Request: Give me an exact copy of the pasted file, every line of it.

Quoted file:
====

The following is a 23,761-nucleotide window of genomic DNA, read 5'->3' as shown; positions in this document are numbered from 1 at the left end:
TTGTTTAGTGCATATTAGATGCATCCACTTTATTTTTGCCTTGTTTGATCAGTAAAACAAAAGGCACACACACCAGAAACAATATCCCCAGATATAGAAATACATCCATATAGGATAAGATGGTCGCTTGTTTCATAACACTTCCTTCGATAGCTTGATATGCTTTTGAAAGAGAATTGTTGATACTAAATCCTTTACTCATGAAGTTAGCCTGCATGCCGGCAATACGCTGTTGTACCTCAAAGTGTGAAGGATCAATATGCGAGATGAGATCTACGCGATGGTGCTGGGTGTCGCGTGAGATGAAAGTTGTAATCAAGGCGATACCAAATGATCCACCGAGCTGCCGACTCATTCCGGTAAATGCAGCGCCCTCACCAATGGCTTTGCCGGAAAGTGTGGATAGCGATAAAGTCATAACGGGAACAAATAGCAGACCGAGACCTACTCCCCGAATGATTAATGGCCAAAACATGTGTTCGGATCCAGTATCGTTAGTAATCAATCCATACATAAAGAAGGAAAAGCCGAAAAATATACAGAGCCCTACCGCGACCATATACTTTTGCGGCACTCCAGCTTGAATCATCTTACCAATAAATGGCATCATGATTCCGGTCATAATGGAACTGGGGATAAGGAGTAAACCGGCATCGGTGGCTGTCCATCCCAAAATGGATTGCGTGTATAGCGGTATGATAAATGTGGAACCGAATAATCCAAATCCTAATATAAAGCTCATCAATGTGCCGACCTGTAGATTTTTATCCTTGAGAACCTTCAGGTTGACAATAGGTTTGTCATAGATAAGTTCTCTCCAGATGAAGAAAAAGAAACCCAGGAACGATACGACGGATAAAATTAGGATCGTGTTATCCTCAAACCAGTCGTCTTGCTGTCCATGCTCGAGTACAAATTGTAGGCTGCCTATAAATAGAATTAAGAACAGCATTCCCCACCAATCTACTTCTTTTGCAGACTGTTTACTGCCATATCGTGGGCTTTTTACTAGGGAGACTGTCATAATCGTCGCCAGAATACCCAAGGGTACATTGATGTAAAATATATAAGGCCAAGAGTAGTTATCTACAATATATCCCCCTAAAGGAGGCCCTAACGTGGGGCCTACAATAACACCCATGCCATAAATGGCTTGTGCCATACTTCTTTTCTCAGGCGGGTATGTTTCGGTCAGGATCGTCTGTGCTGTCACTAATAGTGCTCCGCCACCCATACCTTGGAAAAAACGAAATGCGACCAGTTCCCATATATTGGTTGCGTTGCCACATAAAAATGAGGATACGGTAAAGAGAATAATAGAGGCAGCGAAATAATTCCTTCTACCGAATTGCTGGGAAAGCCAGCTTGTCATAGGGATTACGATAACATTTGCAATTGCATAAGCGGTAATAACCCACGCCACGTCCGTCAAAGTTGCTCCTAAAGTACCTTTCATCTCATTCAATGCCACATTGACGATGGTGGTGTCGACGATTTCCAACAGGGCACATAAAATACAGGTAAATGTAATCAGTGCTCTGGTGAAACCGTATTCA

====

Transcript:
The following is a 23,761-nucleotide window of genomic DNA, read 5'->3' as shown; positions in this document are numbered from 1 at the left end:
TTGTTTAGTGCATATTAGATGCATCCACTTTATTTTTGCCTTGTTTGATCAGTAAAACAAAAGGCACACACACCAGAAACAATATCCCCAGATATAGAAATACATCCATATAGGATAAGATGGTCGCTTGTTTCATAACACTTCCTTCGATAGCTTGATATGCTTTTGAAAGAGAATTGTTGATACTAAATCCTTTACTCATGAAGTTAGCCTGCATGCCGGCAATACGCTGTTGTACCTCAAAGTGTGAAGGATCAATATGCGAGATGAGATCTACGCGATGGTGCTGGGTGTCGCGTGAGATGAAAGTTGTAATCAAGGCGATACCAAATGATCCACCGAGCTGCCGACTCATTCCGGTAAATGCAGCGCCCTCACCAATGGCTTTGCCGGAAAGTGTGGATAGCGATAAAGTCATAACGGGAACAAATAGCAGACCGAGACCTACTCCCCGAATGATTAATGGCCAAAACATGTGTTCGGATCCAGTATCGTTAGTAATCAATCCATACATAAAGAAGGAAAAGCCGAAAAATATACAGAGCCCTACCGCGACCATATACTTTTGCGGCACTCCAGCTTGAATCATCTTACCAATAAATGGCATCATGATTCCGGTCATAATGGAACTGGGGATAAGGAGTAAACCGGCATCGGTGGCTGTCCATCCCAAAATGGATTGCGTGTATAGCGGTATGATAAATGTGGAACCGAATAATCCAAATCCTAATATAAAGCTCATCAATGTGCCGACCTGTAGATTTTTATCCTTGAGAACCTTCAGGTTGACAATAGGTTTGTCATAGATAAGTTCTCTCCAGATGAAGAAAAAGAAACCCAGGAACGATACGACGGATAAAATTAGGATCGTGTTATCCTCAAACCAGTCGTCTTGCTGTCCATGCTCGAGTACAAATTGTAGGCTGCCTATAAATAGAATTAAGAACAGCATTCCCCACCAATCTACTTCTTTTGCAGACTGTTTACTGCCATATCGTGGGCTTTTTACTAGGGAGACTGTCATAATCGTCGCCAGAATACCCAAGGGTACATTGATGTAAAATATATAAGGCCAAGAGTAGTTATCTACAATATATCCCCCTAAAGGAGGCCCTAACGTGGGGCCTACAATAACACCCATGCCATAAATGGCTTGTGCCATACTTCTTTTCTCAGGCGGGTATGTTTCGGTCAGGATCGTCTGTGCTGTCACTAATAGTGCTCCGCCACCCATACCTTGGAAAAAACGAAATGCGACCAGTTCCCATATATTGGTTGCGTTGCCACATAAAAATGAGGATACGGTAAAGAGAATAATAGAGGCAGCGAAATAATTCCTTCTACCGAATTGCTGGGAAAGCCAGCTTGTCATAGGGATTACGATAACATTTGCAATTGCATAAGCGGTAATAACCCACGCCACGTCCGTCAAAGTTGCTCCTAAAGTACCTTTCATCTCATTCAATGCCACATTGACGATGGTGGTGTCGACGATTTCCAACAGGGCACATAAAATACAGGTAAATGTAATCAGTGCTCTGGTGAAACCGTATTCA